Chen said in his interview with Le Figaro (Chinese synopsis, French original. I do not read French so I have to rely on the synopsis)
- Unification can be included as one of the 'options' for Taiwan, with 5 pre-conditions
- 1) CCP renounce one party dictatorship
- 2) Implementation of 'true' democracy, freedom and human right systems
- 3) Do not suppress Taiwan [in international scenes]
- 4) Publicly renounce the use of force, remove the missiles
- 5) Abolish Anti-secession Law
The problem is. He is not asked how he or his party/supporters would/should vote. He is asked if it could be an option. He could not distinguish the difference between allowing the people an option vs what his people would vote. There may be a procedure of pre-consultation about the options, but the decision is not up to any one single person/party. This is 'democracy 101'.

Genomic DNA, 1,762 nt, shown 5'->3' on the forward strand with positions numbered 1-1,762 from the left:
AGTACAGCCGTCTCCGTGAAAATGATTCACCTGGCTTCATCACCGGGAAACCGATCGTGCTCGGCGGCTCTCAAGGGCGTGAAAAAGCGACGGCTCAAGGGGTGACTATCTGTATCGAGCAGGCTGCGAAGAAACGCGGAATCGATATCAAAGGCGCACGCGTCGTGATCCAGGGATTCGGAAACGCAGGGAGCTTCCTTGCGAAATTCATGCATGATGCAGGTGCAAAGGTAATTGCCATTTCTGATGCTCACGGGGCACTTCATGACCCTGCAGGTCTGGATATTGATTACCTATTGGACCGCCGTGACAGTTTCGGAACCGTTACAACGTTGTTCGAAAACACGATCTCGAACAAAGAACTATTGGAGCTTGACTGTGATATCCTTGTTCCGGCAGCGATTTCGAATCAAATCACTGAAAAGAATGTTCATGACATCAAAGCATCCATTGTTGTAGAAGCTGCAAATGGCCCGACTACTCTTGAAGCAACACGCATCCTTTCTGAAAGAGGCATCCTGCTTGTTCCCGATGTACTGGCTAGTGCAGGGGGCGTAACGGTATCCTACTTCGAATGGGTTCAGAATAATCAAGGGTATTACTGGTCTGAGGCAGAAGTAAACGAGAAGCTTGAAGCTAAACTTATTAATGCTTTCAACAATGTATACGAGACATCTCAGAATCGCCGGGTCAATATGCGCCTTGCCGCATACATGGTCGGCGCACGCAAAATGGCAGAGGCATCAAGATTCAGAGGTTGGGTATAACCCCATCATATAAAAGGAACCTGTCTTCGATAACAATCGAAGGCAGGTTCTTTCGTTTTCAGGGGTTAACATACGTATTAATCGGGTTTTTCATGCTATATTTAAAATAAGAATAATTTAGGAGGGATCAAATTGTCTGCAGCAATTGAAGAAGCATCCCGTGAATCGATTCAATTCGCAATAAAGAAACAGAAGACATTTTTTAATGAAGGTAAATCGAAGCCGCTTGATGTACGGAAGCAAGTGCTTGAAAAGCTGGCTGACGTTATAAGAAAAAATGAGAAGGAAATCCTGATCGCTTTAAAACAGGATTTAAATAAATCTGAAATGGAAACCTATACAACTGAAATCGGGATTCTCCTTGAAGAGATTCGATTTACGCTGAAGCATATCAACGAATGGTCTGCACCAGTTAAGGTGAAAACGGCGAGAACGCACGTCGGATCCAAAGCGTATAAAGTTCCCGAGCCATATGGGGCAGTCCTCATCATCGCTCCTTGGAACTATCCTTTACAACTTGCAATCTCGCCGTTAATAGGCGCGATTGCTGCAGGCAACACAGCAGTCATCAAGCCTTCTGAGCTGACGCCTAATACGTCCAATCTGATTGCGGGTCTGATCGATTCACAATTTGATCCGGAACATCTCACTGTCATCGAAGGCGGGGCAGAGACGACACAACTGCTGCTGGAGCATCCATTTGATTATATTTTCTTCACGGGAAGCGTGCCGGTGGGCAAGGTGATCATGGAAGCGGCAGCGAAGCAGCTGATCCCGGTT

To be honest, there will be a sizable number of voters who would still reject such option even if the 5 litmus tests are passed, mainly TSU hardliner and DPP fundamentalists. On the other hand, perhaps most of the centrist and even many pan-Blues would vote using these 5 tests or some variations of it. I do not see any problem with the tests and I think CCP should agree to the tests but delay the referendum for 50 years (because it cannot meet all of them today).
The problem is: CSB still did not get what MYJ got a few months ago. "Everything can be an option in the referendum, if there is one, but this is what I will vote or I will recommend my supporters to vote. If we lose, I will have to respect the result."
Reportedly CSB did a lot better than MYJ in Taiwan University Law School. Did Ma' one year in JFK School change him that much?
(Update) David pointed out that the Eastday translation is misleading. He provided a more faithful translation which showed that MYJ and CSB are saying the same thing about option. See comment below. I have to apologize to CSB, as the misguide logic (about option vs choice) is only a bad tactic used by his assistants.